By the time of his death, William Gadsby had planted nearly forty churches. He was once called "a preacher made on purpose for the working classes.” Gadsby loved to speak of Christians as "them that are sanctified" (notice the past tense). Without a doubt, Gadsby knew every Christian would enter valley times when doubts about their true spiritual condition would occur, but the solution to such dilemmas is found in one of Gadsby's Hymns, Number 283

         Breathing after Love to Christ 

         1    ’Tis a point I long to know,
            (Oft it causes anxious thought),
            Do I love the Lord, or no?
            Am I his, or am I not?

        2    If I love, why am I thus?
            Why this dull and lifeless frame?
            Hardly, sure, can they be worse
            Who have never heard his name.

        3    Could my heart so hard remain,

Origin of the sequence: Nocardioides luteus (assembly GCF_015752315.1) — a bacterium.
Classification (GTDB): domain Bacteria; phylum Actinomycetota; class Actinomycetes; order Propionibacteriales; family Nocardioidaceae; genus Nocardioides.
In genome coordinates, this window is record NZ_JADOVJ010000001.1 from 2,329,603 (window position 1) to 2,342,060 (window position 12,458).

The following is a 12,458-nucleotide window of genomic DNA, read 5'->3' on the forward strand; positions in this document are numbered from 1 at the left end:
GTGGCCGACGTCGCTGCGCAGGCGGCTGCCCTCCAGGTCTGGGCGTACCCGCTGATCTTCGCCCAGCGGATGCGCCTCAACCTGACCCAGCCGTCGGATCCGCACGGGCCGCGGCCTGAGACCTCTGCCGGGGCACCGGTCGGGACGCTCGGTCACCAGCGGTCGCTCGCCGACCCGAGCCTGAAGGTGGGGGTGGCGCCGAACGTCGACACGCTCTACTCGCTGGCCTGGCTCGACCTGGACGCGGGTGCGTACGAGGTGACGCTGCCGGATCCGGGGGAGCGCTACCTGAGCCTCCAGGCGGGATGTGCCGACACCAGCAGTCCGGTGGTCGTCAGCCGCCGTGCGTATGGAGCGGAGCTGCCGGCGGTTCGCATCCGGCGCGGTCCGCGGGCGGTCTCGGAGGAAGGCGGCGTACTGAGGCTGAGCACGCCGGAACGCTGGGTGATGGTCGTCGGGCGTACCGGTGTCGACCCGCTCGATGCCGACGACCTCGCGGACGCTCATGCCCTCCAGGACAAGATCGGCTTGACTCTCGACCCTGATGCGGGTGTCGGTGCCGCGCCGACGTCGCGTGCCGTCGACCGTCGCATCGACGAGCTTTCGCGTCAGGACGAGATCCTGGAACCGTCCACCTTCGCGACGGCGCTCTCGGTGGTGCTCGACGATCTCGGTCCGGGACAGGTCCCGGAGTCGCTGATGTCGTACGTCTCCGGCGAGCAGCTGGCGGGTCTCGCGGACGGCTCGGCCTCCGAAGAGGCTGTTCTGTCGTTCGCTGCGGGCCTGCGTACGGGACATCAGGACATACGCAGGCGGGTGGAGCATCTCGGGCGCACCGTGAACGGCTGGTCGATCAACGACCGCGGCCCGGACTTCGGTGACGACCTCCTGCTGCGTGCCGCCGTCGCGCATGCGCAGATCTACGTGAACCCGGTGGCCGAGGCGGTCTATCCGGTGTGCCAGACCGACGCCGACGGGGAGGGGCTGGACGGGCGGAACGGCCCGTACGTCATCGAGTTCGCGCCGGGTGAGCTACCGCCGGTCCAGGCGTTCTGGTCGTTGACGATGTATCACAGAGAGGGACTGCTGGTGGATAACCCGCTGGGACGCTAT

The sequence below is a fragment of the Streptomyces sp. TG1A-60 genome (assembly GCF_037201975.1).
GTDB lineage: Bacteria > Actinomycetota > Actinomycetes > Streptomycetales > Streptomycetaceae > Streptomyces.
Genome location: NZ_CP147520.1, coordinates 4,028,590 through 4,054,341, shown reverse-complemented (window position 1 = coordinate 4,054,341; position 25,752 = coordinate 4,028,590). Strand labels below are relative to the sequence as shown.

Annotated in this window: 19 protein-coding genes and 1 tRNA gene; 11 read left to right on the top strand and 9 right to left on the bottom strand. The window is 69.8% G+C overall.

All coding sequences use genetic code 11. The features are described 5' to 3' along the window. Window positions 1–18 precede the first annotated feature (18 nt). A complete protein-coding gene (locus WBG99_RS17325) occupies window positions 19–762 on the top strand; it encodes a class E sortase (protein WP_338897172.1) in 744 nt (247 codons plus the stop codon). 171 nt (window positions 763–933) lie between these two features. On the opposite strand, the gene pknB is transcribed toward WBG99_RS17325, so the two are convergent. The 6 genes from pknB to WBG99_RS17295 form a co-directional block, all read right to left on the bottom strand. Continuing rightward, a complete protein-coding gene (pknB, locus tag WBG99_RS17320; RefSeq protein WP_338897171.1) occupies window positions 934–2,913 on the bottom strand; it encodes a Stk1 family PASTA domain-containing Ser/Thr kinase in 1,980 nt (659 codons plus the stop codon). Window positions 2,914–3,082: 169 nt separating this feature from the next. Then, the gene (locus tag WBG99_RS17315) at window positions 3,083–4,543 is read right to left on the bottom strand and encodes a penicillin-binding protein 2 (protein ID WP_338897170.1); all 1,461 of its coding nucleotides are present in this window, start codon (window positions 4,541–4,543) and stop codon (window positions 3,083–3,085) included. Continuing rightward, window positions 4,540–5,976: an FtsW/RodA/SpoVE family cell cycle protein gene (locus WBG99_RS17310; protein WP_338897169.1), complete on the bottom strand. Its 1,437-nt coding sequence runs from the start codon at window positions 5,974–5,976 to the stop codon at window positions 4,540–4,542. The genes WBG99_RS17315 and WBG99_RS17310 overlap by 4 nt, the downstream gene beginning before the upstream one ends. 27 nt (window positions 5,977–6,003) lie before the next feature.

Prayer a task and burden prove,
            Every trifle give me pain,
            If I knew a Saviour’s love?

        4    [When I turn my eyes within,
            All is dark, and vain, and wild;
            Filled with unbelief and sin,
            Can I deem myself a child?

        5    If I pray, or hear, or read,
            Sin is mixed with all I do;
            You that love the Lord indeed,
            Tell me, is it thus with you?

        6    Yet I mourn my stubborn will
            Find my sin a grief and thrall;
            Should I grieve for what I feel,
            If I did not love at all?]

        7    Could I joy his saints to meet,
            Choose the ways I once abhorred,
            Find at times the promise sweet,
            If I did not love the Lord?

        8    Lord, decide the doubtful case;
            Thou who art thy people’s Sun,
            Shine upon thy work of grace,